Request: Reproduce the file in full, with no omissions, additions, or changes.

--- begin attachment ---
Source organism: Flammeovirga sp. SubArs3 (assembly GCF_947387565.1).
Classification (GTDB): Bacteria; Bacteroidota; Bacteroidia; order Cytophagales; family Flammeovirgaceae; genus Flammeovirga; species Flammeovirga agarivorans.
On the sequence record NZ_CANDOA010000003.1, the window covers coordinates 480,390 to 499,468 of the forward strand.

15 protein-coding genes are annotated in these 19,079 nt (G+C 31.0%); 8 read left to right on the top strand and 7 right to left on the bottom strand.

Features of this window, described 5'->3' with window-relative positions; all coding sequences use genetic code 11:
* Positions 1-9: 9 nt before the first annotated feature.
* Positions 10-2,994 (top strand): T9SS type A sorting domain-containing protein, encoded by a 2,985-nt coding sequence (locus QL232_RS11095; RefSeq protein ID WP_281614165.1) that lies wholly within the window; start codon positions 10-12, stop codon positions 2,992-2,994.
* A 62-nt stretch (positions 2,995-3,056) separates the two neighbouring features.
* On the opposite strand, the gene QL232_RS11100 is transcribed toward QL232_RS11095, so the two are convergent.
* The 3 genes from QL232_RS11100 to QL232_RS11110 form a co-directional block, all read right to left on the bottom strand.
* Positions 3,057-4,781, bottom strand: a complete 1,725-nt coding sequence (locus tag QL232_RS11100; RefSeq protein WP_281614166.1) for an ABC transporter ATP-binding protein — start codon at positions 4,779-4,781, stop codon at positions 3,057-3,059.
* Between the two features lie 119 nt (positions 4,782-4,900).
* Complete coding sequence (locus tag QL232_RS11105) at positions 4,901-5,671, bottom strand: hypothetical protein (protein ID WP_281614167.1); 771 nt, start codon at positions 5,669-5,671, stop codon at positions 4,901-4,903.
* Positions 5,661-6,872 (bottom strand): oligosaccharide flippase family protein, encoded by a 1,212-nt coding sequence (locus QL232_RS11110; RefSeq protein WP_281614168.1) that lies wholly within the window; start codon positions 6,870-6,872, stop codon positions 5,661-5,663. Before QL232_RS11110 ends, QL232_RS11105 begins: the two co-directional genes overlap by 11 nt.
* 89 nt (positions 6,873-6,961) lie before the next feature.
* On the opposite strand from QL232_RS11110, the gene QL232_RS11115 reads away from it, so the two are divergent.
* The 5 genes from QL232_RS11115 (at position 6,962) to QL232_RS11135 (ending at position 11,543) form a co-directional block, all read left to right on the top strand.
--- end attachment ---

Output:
Source organism: Flammeovirga sp. SubArs3 (assembly GCF_947387565.1).
Classification (GTDB): Bacteria; Bacteroidota; Bacteroidia; order Cytophagales; family Flammeovirgaceae; genus Flammeovirga; species Flammeovirga agarivorans.
On the sequence record NZ_CANDOA010000003.1, the window covers coordinates 480,390 to 499,468 of the forward strand.

15 protein-coding genes are annotated in these 19,079 nt (G+C 31.0%); 8 read left to right on the top strand and 7 right to left on the bottom strand.

Features of this window, described 5'->3' with window-relative positions; all coding sequences use genetic code 11:
* Positions 1-9: 9 nt before the first annotated feature.
* Positions 10-2,994 (top strand): T9SS type A sorting domain-containing protein, encoded by a 2,985-nt coding sequence (locus QL232_RS11095; RefSeq protein ID WP_281614165.1) that lies wholly within the window; start codon positions 10-12, stop codon positions 2,992-2,994.
* A 62-nt stretch (positions 2,995-3,056) separates the two neighbouring features.
* On the opposite strand, the gene QL232_RS11100 is transcribed toward QL232_RS11095, so the two are convergent.
* The 3 genes from QL232_RS11100 to QL232_RS11110 form a co-directional block, all read right to left on the bottom strand.
* Positions 3,057-4,781, bottom strand: a complete 1,725-nt coding sequence (locus tag QL232_RS11100; RefSeq protein WP_281614166.1) for an ABC transporter ATP-binding protein — start codon at positions 4,779-4,781, stop codon at positions 3,057-3,059.
* Between the two features lie 119 nt (positions 4,782-4,900).
* Complete coding sequence (locus tag QL232_RS11105) at positions 4,901-5,671, bottom strand: hypothetical protein (protein ID WP_281614167.1); 771 nt, start codon at positions 5,669-5,671, stop codon at positions 4,901-4,903.
* Positions 5,661-6,872 (bottom strand): oligosaccharide flippase family protein, encoded by a 1,212-nt coding sequence (locus QL232_RS11110; RefSeq protein WP_281614168.1) that lies wholly within the window; start codon positions 6,870-6,872, stop codon positions 5,661-5,663. Before QL232_RS11110 ends, QL232_RS11105 begins: the two co-directional genes overlap by 11 nt.
* 89 nt (positions 6,873-6,961) lie before the next feature.
* On the opposite strand from QL232_RS11110, the gene QL232_RS11115 reads away from it, so the two are divergent.
* The 5 genes from QL232_RS11115 (at position 6,962) to QL232_RS11135 (ending at position 11,543) form a co-directional block, all read left to right on the top strand.